Re: draft-klensin-net-utf8-06

"Tim Bray" <> Mon, 22 October 2007 10:24 UTC

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Date: Mon, 22 Oct 2007 03:23:21 -0700
From: Tim Bray <>
To: John C Klensin <>
Subject: Re: draft-klensin-net-utf8-06
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My apologies for arriving late to the party.   I got on a
trans-Pacific flight with the draft in a browser window, but
unfortunately not much else of the conversation, so this may be

This review of the draft raises, with one exception, issues of style
and explication, and only one of these seems really serious to me: the
term "code point" needs to be introduced early in the document to
facilitate its use later; you really can't talk about Unicode
intelligently without flinging the term around.

I have one material point: standardizing on CRLF, rather than LF, for
line-ending, seems questionable:
- Lots of payload formats have their own rules about line ends; it's
not clear to me that coupling line-ending rules to character-encoding
rules is natural or beneficial.
- XML, which constitutes a noticeable proportion of Internet protocol
payloads, allows CRLF but requires parsers to convert it to LF before
passing it on to the software.  So this choice is going to waste (an
admittedly small amount of) space and require extra data processing;
the cost of not being able to pass a buffer-full of text to the
receiving program without performing the CRLF->LF mapping and thus
necessitating an additional copy of each byte seems to me worth
worrying about.

Now to style points:

Section 1.1

"Historically, the Internet has been largely ASCII-based"

I suggest "Historically, Internet protocols have been largely
ASCII-based."  The actual payload of the Internet has contained a high
volume of non-English (and thus necessarily non-ASCII) text for some
decades now.

For reasons of brevity and clarity, I'd simply remove the following,
which bulks up the paragraph and doesn't really add much value: "and
no longer need to deal with per-script standards for character sets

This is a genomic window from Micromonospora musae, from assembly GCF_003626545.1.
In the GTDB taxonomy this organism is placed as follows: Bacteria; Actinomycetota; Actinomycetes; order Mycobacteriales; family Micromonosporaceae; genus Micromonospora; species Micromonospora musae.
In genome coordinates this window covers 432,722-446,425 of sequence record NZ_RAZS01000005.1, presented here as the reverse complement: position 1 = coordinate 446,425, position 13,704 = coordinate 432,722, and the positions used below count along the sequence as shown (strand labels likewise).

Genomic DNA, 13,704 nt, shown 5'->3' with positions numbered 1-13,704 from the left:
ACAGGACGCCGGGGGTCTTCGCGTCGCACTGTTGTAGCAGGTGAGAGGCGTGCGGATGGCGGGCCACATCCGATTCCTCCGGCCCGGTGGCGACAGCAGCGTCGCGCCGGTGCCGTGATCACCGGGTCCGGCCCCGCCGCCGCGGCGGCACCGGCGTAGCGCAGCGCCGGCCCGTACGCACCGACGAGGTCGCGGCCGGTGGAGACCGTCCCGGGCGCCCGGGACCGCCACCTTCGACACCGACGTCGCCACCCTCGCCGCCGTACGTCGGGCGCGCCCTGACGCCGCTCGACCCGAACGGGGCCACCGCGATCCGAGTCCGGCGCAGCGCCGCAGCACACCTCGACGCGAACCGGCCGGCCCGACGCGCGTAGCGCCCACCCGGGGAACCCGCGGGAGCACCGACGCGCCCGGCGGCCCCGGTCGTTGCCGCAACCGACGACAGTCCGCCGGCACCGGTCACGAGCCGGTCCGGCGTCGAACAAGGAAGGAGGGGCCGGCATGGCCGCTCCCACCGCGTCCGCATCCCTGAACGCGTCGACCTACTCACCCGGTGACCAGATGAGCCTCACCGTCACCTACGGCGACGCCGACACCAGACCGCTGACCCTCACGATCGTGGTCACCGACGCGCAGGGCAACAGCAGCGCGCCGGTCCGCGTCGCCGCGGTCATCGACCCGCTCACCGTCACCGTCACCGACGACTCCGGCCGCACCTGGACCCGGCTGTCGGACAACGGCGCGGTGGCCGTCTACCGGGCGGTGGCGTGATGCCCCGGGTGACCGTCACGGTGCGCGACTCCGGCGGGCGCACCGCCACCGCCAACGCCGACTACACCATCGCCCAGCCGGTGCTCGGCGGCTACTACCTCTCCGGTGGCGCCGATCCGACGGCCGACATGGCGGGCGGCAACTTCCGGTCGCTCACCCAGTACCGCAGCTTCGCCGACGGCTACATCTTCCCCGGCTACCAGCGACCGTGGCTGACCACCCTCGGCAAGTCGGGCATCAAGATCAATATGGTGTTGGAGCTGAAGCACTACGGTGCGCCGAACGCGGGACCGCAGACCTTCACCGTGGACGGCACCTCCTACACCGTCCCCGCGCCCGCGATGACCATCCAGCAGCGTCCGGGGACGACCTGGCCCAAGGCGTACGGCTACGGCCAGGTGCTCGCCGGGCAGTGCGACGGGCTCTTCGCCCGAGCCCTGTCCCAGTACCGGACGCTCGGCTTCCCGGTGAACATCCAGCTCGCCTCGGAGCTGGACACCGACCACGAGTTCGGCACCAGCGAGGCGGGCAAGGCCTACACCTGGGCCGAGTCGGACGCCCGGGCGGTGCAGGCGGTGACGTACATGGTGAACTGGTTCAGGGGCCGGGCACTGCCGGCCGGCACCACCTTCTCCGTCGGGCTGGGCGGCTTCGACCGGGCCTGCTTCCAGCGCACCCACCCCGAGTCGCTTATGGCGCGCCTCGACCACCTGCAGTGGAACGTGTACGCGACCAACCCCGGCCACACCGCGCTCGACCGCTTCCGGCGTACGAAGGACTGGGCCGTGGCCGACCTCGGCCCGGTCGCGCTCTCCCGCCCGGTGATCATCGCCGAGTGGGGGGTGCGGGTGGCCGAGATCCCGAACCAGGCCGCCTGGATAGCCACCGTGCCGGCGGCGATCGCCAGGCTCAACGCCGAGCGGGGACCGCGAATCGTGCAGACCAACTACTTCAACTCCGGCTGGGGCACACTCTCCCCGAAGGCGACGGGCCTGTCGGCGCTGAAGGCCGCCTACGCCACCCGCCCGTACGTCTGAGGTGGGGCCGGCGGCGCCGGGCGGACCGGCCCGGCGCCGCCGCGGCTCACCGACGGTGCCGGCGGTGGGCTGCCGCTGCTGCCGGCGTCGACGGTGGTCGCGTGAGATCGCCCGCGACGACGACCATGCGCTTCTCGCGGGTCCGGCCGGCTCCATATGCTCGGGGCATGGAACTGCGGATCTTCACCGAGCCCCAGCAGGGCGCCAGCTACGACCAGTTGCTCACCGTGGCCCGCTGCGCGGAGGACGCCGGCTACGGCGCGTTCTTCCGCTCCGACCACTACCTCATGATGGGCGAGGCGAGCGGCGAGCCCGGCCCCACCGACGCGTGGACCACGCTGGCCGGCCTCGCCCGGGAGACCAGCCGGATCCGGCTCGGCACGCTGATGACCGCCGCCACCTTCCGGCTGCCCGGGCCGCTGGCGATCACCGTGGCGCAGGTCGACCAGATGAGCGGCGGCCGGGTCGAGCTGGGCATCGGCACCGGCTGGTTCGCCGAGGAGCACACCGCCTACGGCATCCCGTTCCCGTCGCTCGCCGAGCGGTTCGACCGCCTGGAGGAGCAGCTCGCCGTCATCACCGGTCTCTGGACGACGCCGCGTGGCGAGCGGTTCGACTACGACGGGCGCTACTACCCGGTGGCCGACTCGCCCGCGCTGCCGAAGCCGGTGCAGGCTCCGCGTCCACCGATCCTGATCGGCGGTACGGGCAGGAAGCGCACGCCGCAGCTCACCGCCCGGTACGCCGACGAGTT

(e.g., one standard for each of Arabic, Cyrillic, Devanagari, etc., or
even standards keyed to languages that are usually considered to share
a script, such as French, German, or Swedish). "

Here's a proposed slight redraft of the text introducing the
encodings, which provides a bit of motivation, usefully introduces the
term "code point", and is more precise:

Unicode identifies each character by an integer, called its "code
point", in the range 0-0x10ffff.  These integers can be encoded into
byte sequences for transmission  in at least three standard and
generally-recognized encoding forms, all of which are completely
defined in The  Unicode Standard and the documents cited below:

- UTF-8 [RFC3629] defines a variable-length encoding that may be
applied uniformly to all code points.
- UTF-16 [RFC271] encodes the range of Unicode characters whose code
points are less than 65536 straightforwardly as 16-bit integers, and
provides a "surrogate" mechanism for encoding larger code points in 32
- UTF-32 (also known as UCS-4) simply encodes each code point as a
32-bit integer.

Section 2.

"Characters must be coded"... would "encoded" be more consistent with
usage elsewhere?

"  2.  Line-endings MUST be indicated by the sequence Carriage-Return
       (CR, U+000D) followed by Line-Feed (LF, U+000A), often known just
       as CRLF. "

See above.

"  5.  As suggested in Section 6 of RFC 3629, the Byte Order Mark
       ("BOM") signature MUST NOT appear at the beginning of these text

It might be worth adding a note something along these lines: "The BOM
is useful in establishing the endian-ness of UTF-16 and UTF-32
encodings, but serves no useful purpose in the context of UTF-8."

"Systems conforming to this specification MUST NOT transmit any string
   containing any code point"

- This is the first appearance of the term "code point", which needs
defining.  The edit I suggested above for section 1 would fix this.
- Also, this sentence (which is important) seems to sit uneasily in
this section about NFC; I would hoist it and promote it to near the
top of section 2.

Section 6.

"The same security issues that apply to UTF-8, as
   discussed in [RFC3629], could be argued to apply to this standard form,"

That last clause is klunky, how about: "It could be argued that the
same issues that apply to UTF-8, as discussed in [RFC3629], apply to
this specification."

Generally: I'd ruthlessly whack about 80% of the history and suchlike
explication.  Future consumers of this document, of which I predict
there will be many, will need to consult and then cite the meat:
"Unicode characters, UTF-8 encoding, NFC normalization upstream, be
careful about Unicode versioning", and will benefit from some
explanation of the technical advantages of the choices.  The rest is
of questionable value.  -Tim